A one-year genomic investigation of Escherichia coli epidemiology and nosocomial spread at a large US healthcare network

Emma G. Mills, Melissa J. Martin, Ting L. Luo, Ana C. Ong, Rosslyn Maybank, Brendan W. Corey, Casey Harless, Lan N. Preston, Joshua A. Rosado-Mendez, Scott B. Preston, Yoon I. Kwak, Michael G. Backlund, Jason W. Bennett, Patrick T. Mc Gann*, Francois Lebreton*

*Corresponding author for this work

Research output: Contribution to journalArticlepeer-review

12 Scopus citations

Abstract

Background: Extra-intestinal pathogenic Escherichia coli (ExPEC) are a leading cause of bloodstream and urinary tract infections worldwide. Over the last two decades, increased rates of antibiotic resistance in E. coli have been reported, further complicating treatment. Worryingly, specific lineages expressing extended-spectrum β-lactamases (ESBLs) and fluoroquinolone resistance have proliferated and are now considered a serious threat. Obtaining contemporary information on the epidemiology and prevalence of these circulating lineages is critical for containing their spread globally and within the clinic. Methods: Whole-genome sequencing (WGS), phylogenetic analysis, and antibiotic susceptibility testing were performed for a complete set of 2075 E. coli clinical isolates collected from 1776 patients at a large tertiary healthcare network in the USA between October 2019 and September 2020. Results: The isolates represented two main phylogenetic groups, B2 and D, with six lineages accounting for 53% of strains: ST-69, ST-73, ST-95, ST-131, ST-127, and ST-1193. Twenty-seven percent of the primary isolates were multidrug resistant (MDR) and 5% carried an ESBL gene. Importantly, 74% of the ESBL-E.coli were co-resistant to fluoroquinolones and mostly belonged to pandemic ST-131 and emerging ST-1193. SNP-based detection of possible outbreaks identified 95 potential transmission clusters totaling 258 isolates (12% of the whole population) from ≥ 2 patients. While the proportion of MDR isolates was enriched in the set of putative transmission isolates compared to sporadic infections (35 vs 27%, p = 0.007), a large fraction (61%) of the predicted outbreaks (including the largest cluster grouping isolates from 12 patients) were caused by the transmission of non-MDR clones. Conclusion: By coupling in-depth genomic characterization with a complete sampling of clinical isolates for a full year, this study provides a rare and contemporary survey on the epidemiology and spread of E. coli in a large US healthcare network. While surveillance and infection control efforts often focus on ESBL and MDR lineages, our findings reveal that non-MDR isolates represent a large burden of infections, including those of predicted nosocomial origins. This increased awareness is key for implementing effective WGS-based surveillance as a routine technology for infection control.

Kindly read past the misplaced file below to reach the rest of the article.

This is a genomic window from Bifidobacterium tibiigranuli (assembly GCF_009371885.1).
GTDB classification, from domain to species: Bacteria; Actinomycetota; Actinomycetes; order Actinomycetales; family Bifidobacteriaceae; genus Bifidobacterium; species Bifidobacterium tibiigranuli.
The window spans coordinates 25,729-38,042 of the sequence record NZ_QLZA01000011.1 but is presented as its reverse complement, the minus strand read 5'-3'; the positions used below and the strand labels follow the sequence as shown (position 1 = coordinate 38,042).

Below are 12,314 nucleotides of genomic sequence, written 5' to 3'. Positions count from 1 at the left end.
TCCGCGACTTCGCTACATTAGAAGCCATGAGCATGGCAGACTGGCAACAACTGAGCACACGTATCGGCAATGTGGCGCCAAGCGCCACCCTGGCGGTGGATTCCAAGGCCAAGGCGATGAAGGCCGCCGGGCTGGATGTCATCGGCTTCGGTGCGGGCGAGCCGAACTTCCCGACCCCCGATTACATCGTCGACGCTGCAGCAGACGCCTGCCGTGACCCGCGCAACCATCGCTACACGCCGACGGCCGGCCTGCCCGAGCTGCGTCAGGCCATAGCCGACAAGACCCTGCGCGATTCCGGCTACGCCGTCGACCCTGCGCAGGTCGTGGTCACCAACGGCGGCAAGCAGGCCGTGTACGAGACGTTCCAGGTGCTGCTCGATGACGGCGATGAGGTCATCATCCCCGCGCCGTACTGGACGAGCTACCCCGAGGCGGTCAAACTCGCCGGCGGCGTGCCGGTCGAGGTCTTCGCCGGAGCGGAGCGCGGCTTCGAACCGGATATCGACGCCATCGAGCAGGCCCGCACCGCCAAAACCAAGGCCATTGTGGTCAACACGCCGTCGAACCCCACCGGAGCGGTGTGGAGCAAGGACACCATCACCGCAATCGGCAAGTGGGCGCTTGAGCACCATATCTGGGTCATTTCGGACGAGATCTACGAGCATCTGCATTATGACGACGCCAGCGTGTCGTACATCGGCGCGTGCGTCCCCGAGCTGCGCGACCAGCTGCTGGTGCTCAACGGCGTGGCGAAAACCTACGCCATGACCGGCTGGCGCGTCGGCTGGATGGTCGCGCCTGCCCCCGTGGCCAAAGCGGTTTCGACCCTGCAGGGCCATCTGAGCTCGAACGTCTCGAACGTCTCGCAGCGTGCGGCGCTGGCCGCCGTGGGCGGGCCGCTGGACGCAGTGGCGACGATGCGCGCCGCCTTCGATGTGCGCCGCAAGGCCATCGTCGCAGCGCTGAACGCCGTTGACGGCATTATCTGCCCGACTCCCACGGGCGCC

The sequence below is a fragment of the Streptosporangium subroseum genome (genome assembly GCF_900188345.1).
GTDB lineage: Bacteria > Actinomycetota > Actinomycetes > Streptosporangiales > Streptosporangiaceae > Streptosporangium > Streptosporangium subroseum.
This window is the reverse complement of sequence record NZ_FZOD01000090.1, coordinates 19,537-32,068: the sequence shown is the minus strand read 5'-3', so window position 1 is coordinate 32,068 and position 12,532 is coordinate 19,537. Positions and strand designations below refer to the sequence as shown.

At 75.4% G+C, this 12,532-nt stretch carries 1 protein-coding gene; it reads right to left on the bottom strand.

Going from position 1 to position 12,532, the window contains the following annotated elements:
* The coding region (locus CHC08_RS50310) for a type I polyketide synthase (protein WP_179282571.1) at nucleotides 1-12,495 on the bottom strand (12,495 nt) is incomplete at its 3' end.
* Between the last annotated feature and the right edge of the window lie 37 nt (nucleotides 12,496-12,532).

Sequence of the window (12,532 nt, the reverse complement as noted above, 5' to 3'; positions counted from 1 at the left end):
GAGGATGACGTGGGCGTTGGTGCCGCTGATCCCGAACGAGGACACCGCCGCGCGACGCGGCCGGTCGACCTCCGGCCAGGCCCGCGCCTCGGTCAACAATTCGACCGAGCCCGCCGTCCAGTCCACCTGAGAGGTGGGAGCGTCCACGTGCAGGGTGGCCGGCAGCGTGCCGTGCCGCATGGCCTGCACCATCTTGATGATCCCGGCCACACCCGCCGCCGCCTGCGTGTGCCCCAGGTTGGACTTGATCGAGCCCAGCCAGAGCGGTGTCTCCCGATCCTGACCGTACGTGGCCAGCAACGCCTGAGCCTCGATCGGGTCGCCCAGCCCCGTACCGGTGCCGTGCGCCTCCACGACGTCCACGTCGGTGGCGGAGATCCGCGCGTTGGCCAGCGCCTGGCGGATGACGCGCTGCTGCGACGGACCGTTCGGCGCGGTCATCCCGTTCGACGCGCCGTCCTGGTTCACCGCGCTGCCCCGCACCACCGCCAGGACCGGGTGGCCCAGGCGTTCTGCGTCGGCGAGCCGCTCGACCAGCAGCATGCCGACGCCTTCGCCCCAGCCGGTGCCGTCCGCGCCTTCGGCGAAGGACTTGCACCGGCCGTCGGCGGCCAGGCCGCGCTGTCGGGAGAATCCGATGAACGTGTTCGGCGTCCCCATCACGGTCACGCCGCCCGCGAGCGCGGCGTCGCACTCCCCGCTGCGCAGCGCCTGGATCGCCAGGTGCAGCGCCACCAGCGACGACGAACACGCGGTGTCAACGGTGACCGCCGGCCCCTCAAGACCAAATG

Original languageEnglish
Article number147
JournalGenome Medicine
Volume14
Issue number1
DOIs
StatePublished - Dec 2022
Externally publishedYes

Keywords

  • Antibiotic resistance
  • Escherichia coli
  • Genomic epidemiology
  • Nosocomial
  • ST-131

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